“I need a cup ‘o’ Joe,” Cudahy announced at the end of the fourth hour. “Want some?”

Dorian’s head rolled back on his shoulders as he gulped the air in short, painful gasps. “No, thanks…mah stomach’s still a bit off.” Having vomited his dinner in the aftermath of a few blows to the solar plexus, he wasn’t certain that sending hot coffee…or anything, for that matter, down the hatch might be wise.

Now, he was freezing, shivering uncontrollably, whether from the two buckets of icy water offered to “wash away that puke,” or the persistent electrical shocks to his genitals. The tremors weren’t helping his ribs, at least one of which he thought might be cracked from the third or fourth bootheel kick.

Jack Cudahy returned, armed with a mug of steaming coffee. He squatted before his victim, reflectively sipping from his cup. “You know you’re making this way tougher’n it needs to be.”

“Had a shrink tell me pretty much tha same thing.”

“You shoulda listened,” Cudahy lit a fresh cigarette. “I ain’t asked you nothin’ difficult or sensitive, an’ all you’re doing is stonewalling. Makes it damn hard for the network to decide heads or tails about you.”

Adler brought his gaze down from the ceiling. “What network? All Ah’ve seen is Kate and yahself…”

Cudahy shook his head. “That still don’t answer why your whole chain got outed an’ rolled up, old pard. ‘Cept for you.”

“What chain?”

“See that?” Jack pointed with his cigarette. Despite himself, Dorian flinched. The half dozen burns across his chest from each of his inquisitor’s previous smokes all stung. “That kinda behavior ain’t helping either one of us. All we’re doing is trying to figure out who it is killing our folk and ratting out our intel ops to the purple bellies…and that trail points us right at you and your little friend on that boat.”

“So yah’ve said.”

The older man sipped his coffee. “Here’s what happens next. I got me a fresh pair ‘o’ bolt cutters. I put ‘em to the grinding wheel…made ‘em nice and sharp. Still won’t be as sweet as what your mohawk amigo does with a machete, but I get the job done. Now the average man’s got twenty-one little appendages. Depending on my mood, I can either work my way from number one up, or if I’m pissed off, like now, from twenty-one down. Rumor has it you’re a might partial to your twenty-one, so I think you’d be wise to start reversin’ my mood.”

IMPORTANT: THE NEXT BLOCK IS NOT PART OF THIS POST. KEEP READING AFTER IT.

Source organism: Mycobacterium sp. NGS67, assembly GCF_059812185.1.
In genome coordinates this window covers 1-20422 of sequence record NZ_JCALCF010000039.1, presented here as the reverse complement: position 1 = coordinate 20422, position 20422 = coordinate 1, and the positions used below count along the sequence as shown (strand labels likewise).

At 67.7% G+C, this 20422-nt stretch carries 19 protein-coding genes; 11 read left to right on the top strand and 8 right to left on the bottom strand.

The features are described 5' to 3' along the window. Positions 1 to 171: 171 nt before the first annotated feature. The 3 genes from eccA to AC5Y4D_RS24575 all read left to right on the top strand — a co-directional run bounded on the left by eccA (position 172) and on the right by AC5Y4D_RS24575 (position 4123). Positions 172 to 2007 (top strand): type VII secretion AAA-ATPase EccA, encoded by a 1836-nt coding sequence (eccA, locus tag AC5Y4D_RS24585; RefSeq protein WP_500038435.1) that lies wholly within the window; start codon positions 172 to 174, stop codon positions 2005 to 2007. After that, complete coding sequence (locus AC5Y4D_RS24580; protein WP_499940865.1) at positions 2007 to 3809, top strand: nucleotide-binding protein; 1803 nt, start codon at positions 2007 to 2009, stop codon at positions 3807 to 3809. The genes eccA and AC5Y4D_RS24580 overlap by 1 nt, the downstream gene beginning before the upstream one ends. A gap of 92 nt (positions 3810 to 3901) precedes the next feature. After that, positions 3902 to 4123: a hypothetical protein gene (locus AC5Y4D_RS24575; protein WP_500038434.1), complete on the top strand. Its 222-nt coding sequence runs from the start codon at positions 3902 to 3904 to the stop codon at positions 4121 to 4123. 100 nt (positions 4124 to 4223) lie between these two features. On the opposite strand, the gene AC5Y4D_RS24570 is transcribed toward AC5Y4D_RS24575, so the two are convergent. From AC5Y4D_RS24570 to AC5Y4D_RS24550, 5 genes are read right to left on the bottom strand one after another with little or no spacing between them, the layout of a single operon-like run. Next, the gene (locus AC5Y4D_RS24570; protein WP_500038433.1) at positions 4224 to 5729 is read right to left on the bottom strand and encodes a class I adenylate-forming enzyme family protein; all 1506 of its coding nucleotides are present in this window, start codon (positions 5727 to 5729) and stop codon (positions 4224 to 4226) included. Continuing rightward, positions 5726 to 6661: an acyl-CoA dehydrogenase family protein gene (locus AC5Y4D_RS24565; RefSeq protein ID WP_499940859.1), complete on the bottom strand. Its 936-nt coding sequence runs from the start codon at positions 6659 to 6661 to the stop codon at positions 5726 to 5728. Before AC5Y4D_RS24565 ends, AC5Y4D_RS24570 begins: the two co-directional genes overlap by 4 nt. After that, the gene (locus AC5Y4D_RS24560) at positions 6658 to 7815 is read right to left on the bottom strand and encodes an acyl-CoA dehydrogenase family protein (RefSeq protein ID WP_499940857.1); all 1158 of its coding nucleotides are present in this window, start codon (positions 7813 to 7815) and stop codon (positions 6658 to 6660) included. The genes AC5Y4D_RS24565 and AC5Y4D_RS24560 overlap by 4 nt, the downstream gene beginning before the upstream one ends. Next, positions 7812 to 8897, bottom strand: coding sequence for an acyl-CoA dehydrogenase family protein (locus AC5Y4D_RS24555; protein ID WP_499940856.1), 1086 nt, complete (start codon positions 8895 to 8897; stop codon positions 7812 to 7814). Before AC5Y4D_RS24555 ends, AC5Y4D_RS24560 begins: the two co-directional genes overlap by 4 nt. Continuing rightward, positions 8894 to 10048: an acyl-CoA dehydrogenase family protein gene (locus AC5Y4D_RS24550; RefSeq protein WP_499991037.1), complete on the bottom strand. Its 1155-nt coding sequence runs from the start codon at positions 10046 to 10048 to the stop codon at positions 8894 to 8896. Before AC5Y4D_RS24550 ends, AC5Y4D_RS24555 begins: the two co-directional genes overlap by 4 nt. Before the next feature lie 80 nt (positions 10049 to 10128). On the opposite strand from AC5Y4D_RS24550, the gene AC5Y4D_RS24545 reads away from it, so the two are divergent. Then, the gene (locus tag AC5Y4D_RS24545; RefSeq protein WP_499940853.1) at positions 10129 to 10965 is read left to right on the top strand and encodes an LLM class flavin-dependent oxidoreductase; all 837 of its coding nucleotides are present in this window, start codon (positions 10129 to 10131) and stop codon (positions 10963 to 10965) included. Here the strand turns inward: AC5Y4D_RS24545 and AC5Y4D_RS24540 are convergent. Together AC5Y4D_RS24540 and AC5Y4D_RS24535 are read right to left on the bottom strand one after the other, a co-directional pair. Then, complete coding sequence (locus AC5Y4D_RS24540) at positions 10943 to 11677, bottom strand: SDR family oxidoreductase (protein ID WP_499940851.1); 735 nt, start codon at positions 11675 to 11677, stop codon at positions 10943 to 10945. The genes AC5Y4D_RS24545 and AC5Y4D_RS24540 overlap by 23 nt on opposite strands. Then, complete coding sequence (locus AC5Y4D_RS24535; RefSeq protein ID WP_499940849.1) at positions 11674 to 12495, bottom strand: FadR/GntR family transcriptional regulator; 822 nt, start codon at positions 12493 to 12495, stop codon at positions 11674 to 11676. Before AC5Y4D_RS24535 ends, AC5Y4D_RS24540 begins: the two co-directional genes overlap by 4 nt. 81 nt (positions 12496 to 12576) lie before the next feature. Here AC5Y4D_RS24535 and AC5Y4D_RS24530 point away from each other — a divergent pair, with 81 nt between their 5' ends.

Dorian offered a weak laugh. “Oh of course. Ah start cryin’ an’ beggin’. Soon enough yah get me sayin’ anythin’ just tah keep mah yinjing an’ mah fingers all attached. Yah go home tah Ida an yah Ramen noodles. Whoevah yah workin’ fah tells whoevah they’re workin’ fah ‘case closed,’ and mah body turns up undah a concrete slab in about fifty years. All nice an’ neat…but yah keep losin’ intel chains an’ yah people keep dyin’. Not too smart, ‘old pard,’ if Ah may say so.”

Jack Cudahy rose to his full height. “Damn, but you’re difficult,” he shook his head, before stepping into the surrounding darkness. “I sure hope Marisol’s gonna be more cooperative.” The bolt cutter gleamed in his hand as he emerged. He made a show of working the tool, opening and closing it’s sharpened jaws to plant a seed of both their futures in his victim's mind.

Dorian tilted his head, meeting the inquisitor’s hopeful gaze. “Word tah tha wise,” he said plainly. “Kill me. Do it yahself, so yah know it’s done propah.”

“Why would I do that?”

“Simple,” the hostage replied. “If Marisol sits in this chair, yah want me dead, ‘cause if Ah'm breathin? Whatevah yah do tah her will be replicated…on Ida.”

Cudahy’s face darkened. “You’re the doctor,” he growled as he positioned the open jaws of the cutter over Dorian’s groin. “Blackjack.”

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